Sunday, June 24, 2007

Day 4 - Plain sailing

Today was heaven once again - the plains around Matatiele are made for mountain biking. It is unfair that 90% of South Africa's singletrack is concentrated in such a small area. I was fortunate enough to get one of the local MTB gurus to mark my maps with as much singletrack as possible. Earle, Andy and I left after the main group at 7:30am and were immediately singletracking our way to our next stop at Malekholenyane.

For those who are not used to MTB terminology, singletrack is the be-all and end-all of most MTB fanatics (there are other breeds of animal that prefer steep downhills as well). The tracks are basically made by pedestrians and cattle walking across the veld, and are flat, flowing and as smooth as silk. At one stage we rode on a section that was smoother than tar!

So during the day we suddenly decided that even the marked maps were unnecessary, and just headed in basically the right direction, picking up any and every track we could find. We flew through villages amidst the "how are you" calls again, where there are no roads, just thin trails between the huts, wide enough for a bicycle or two. The different trail options were endless, allowing us to skip long sections of district roads and cruise along like there was no tomorrow.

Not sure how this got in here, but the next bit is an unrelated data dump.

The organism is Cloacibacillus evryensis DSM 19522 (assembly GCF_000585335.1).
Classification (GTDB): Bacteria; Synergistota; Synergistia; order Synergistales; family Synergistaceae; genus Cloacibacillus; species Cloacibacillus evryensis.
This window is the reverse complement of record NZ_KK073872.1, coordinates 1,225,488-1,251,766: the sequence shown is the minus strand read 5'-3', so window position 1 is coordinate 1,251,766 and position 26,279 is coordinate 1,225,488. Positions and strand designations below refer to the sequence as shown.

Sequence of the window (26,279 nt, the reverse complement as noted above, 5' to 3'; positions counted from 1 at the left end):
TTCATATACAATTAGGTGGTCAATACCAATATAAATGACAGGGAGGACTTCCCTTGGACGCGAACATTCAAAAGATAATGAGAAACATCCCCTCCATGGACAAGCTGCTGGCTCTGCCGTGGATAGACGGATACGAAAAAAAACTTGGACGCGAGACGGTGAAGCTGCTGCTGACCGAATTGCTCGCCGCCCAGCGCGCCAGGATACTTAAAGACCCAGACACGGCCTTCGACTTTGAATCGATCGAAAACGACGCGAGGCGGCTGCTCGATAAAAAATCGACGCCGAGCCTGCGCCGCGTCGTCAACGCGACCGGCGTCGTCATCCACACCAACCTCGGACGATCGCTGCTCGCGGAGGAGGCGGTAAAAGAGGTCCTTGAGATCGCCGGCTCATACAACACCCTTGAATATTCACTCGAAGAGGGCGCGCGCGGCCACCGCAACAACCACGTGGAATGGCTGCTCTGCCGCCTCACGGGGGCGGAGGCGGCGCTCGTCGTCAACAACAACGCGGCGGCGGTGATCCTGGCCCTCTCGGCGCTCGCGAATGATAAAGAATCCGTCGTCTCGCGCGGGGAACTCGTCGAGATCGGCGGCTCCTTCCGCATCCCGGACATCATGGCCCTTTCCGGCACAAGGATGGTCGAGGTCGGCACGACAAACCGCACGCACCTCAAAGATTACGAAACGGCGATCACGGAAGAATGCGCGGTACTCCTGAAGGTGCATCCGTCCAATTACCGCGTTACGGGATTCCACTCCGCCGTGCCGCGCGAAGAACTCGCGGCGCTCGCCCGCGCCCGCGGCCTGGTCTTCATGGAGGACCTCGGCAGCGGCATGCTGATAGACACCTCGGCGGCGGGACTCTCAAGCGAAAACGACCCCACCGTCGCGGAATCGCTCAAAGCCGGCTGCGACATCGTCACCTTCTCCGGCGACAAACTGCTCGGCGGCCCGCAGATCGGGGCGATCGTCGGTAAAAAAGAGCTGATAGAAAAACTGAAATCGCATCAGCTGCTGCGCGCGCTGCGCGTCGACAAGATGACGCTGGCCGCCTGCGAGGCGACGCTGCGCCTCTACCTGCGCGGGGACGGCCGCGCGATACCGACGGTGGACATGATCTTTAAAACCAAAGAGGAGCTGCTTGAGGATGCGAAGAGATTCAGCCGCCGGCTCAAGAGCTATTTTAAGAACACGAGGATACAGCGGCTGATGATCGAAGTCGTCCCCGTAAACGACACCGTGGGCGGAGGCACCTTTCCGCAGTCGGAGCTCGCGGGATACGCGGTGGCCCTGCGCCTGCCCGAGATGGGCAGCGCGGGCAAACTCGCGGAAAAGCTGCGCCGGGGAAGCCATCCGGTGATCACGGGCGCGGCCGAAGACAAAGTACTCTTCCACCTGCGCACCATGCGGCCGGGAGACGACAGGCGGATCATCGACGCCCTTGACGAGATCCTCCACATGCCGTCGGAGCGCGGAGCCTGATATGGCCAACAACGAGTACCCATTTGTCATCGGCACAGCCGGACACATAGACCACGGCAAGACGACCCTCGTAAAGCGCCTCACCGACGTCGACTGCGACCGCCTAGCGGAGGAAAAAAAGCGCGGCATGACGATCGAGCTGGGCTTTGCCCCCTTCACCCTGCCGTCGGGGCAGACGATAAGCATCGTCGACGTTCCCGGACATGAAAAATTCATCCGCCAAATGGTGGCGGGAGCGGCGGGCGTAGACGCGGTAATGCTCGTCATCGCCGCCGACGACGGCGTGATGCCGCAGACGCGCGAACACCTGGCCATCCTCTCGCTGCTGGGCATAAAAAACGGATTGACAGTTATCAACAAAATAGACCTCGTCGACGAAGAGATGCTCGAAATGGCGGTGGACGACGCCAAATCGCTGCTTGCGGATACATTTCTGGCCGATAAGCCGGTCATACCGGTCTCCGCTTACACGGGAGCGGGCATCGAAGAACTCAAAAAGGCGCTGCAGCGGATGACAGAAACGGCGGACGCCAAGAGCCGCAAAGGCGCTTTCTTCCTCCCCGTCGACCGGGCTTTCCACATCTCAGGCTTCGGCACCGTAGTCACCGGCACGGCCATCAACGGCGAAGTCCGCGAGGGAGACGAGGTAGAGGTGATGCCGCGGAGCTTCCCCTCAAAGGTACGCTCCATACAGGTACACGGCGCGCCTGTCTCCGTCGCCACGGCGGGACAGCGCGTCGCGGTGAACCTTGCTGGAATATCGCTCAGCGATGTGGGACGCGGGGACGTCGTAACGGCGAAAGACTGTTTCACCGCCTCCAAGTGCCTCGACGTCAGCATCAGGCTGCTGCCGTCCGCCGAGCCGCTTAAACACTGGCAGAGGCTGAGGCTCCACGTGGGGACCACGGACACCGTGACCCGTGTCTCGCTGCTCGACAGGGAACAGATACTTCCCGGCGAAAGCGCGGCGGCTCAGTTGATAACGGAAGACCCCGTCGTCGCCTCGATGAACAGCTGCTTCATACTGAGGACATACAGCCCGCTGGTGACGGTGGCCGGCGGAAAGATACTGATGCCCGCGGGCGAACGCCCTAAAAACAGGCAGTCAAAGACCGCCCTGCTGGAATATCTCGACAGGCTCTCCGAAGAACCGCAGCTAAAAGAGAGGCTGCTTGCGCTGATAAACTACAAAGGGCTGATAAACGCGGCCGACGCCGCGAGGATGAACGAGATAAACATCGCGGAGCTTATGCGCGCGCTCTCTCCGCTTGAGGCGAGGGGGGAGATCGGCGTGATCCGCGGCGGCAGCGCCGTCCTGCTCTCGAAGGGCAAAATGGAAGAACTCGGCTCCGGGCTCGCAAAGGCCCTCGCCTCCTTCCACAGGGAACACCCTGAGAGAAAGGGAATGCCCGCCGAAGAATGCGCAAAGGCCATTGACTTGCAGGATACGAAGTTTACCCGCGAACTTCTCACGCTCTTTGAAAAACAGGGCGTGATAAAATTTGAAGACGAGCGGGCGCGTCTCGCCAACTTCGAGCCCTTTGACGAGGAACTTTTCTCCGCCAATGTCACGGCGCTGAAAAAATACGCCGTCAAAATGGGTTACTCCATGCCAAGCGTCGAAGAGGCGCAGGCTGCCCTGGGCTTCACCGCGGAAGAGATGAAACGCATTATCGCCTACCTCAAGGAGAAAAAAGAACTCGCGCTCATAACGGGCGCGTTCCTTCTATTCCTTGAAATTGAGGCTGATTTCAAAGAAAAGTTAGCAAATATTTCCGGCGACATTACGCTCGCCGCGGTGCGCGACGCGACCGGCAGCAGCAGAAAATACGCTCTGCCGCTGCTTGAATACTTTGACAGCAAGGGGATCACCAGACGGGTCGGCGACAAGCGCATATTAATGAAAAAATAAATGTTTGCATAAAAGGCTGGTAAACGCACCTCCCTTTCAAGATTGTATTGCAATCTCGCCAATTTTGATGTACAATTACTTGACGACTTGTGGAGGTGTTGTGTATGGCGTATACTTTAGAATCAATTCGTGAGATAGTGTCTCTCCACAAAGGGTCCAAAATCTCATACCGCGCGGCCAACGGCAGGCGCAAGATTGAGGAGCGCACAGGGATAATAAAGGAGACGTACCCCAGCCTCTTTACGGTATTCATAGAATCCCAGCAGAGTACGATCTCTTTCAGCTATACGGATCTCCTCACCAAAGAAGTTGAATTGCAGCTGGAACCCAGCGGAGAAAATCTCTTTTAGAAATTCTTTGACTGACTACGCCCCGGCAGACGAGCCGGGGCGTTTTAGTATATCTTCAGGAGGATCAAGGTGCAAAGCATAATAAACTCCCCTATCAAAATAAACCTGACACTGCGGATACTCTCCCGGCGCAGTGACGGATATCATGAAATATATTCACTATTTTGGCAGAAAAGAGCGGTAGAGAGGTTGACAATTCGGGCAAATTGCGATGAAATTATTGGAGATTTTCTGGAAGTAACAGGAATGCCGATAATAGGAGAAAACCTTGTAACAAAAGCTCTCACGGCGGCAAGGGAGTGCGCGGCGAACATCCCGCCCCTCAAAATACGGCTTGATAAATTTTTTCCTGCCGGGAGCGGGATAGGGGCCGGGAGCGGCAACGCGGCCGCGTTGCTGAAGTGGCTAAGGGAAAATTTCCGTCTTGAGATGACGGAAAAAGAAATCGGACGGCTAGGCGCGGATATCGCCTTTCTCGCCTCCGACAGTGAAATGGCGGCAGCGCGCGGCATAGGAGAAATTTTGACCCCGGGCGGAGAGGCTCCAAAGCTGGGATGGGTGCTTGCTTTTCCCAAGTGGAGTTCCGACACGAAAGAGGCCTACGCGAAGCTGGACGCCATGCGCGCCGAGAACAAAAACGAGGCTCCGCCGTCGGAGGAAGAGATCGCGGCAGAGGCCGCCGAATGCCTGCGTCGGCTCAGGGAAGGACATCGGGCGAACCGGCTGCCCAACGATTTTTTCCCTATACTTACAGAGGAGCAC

In a day of 70km we did probably 5-10km of road, the rest was through villages or on track. Oh yes, and the temperature was -4degC this morning.

We had lunch at a place called Queens Mercy, where the shop owner told us about his life being detained in the late 70's by the old SA "regime". He has owned the shop for 34 years, and sat and told us many stories. Also in our stop was another mission station - Marizell, with a staircase carved out of solid stone, and awesome stained glass and murals. It amazes me how much effort goes into constructing these huge mission stations in the middle of nowhere, but they are exceptionally well maintained and good to look at.

I don't really have any info on the other riders, other than there are 7 of them a day ahead of us. Our GPS units are probably working properly now, so you'll be able to see us again on the web.

We're in for 2 really big days, then we're at Rhodes and then the fun can begin. Maybe there are a few racers that I can chase across the Karoo.

P.S. Anyone want to buy a Giant Anthem? (My old geared bike)


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